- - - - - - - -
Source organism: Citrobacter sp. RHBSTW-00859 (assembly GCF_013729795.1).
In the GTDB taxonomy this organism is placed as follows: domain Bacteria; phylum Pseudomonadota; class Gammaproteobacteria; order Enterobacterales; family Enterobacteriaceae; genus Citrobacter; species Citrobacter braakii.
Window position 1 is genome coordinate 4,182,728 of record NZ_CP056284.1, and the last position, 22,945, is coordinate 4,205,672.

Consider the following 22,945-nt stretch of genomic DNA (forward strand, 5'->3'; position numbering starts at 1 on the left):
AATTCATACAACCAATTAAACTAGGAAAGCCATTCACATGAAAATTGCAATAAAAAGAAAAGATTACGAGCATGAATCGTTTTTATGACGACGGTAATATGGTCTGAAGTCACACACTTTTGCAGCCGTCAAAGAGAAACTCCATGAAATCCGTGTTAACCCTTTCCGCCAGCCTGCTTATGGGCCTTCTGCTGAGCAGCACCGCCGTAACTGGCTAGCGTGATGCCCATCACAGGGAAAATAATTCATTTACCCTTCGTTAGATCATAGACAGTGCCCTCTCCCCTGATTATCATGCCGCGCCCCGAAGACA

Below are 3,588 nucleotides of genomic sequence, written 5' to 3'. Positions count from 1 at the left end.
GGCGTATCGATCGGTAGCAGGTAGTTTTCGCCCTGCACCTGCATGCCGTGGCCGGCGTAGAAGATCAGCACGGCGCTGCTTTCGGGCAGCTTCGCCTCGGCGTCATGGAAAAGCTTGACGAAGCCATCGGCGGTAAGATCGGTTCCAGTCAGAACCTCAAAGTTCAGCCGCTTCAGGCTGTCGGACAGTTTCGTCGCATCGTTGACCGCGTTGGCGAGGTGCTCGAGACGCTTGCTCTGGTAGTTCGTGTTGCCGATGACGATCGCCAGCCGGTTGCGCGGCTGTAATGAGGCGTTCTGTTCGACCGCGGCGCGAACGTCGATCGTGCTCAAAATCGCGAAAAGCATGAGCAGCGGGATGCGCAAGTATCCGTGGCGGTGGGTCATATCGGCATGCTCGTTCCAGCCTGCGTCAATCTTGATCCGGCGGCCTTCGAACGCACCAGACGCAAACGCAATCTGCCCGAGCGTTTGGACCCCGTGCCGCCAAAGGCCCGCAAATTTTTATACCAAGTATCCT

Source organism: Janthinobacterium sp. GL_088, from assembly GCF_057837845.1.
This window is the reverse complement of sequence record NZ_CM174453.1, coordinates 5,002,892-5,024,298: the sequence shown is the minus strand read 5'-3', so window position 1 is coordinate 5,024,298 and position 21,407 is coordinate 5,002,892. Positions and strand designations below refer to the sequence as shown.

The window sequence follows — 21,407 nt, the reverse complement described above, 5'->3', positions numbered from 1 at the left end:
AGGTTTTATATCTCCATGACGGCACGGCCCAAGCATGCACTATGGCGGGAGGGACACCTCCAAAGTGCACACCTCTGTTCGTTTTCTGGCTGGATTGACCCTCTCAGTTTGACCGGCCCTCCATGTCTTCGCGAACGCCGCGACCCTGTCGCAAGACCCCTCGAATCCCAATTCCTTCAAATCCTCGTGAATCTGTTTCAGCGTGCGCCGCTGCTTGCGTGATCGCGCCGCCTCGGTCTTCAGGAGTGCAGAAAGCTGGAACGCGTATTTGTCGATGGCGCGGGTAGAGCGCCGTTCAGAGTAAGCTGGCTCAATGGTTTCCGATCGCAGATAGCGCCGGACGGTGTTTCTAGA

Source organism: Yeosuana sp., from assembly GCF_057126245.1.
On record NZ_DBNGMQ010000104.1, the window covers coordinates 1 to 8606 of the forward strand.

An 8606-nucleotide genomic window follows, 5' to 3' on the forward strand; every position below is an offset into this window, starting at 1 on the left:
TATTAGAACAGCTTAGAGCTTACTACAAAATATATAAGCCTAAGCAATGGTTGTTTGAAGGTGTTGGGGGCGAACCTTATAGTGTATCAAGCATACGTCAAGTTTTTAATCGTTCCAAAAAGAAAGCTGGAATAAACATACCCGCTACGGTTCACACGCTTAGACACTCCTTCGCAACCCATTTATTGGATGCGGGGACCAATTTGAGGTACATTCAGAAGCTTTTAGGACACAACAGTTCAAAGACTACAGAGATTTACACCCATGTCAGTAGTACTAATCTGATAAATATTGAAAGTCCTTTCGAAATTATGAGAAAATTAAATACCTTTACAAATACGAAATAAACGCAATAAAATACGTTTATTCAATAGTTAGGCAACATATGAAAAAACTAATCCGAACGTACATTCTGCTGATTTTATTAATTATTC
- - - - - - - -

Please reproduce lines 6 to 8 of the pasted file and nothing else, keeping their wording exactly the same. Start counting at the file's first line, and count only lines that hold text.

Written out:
Below are 3,588 nucleotides of genomic sequence, written 5' to 3'. Positions count from 1 at the left end.
GGCGTATCGATCGGTAGCAGGTAGTTTTCGCCCTGCACCTGCATGCCGTGGCCGGCGTAGAAGATCAGCACGGCGCTGCTTTCGGGCAGCTTCGCCTCGGCGTCATGGAAAAGCTTGACGAAGCCATCGGCGGTAAGATCGGTTCCAGTCAGAACCTCAAAGTTCAGCCGCTTCAGGCTGTCGGACAGTTTCGTCGCATCGTTGACCGCGTTGGCGAGGTGCTCGAGACGCTTGCTCTGGTAGTTCGTGTTGCCGATGACGATCGCCAGCCGGTTGCGCGGCTGTAATGAGGCGTTCTGTTCGACCGCGGCGCGAACGTCGATCGTGCTCAAAATCGCGAAAAGCATGAGCAGCGGGATGCGCAAGTATCCGTGGCGGTGGGTCATATCGGCATGCTCGTTCCAGCCTGCGTCAATCTTGATCCGGCGGCCTTCGAACGCACCAGACGCAAACGCAATCTGCCCGAGCGTTTGGACCCCGTGCCGCCAAAGGCCCGCAAATTTTTATACCAAGTATCCT

Source organism: Janthinobacterium sp. GL_088, from assembly GCF_057837845.1.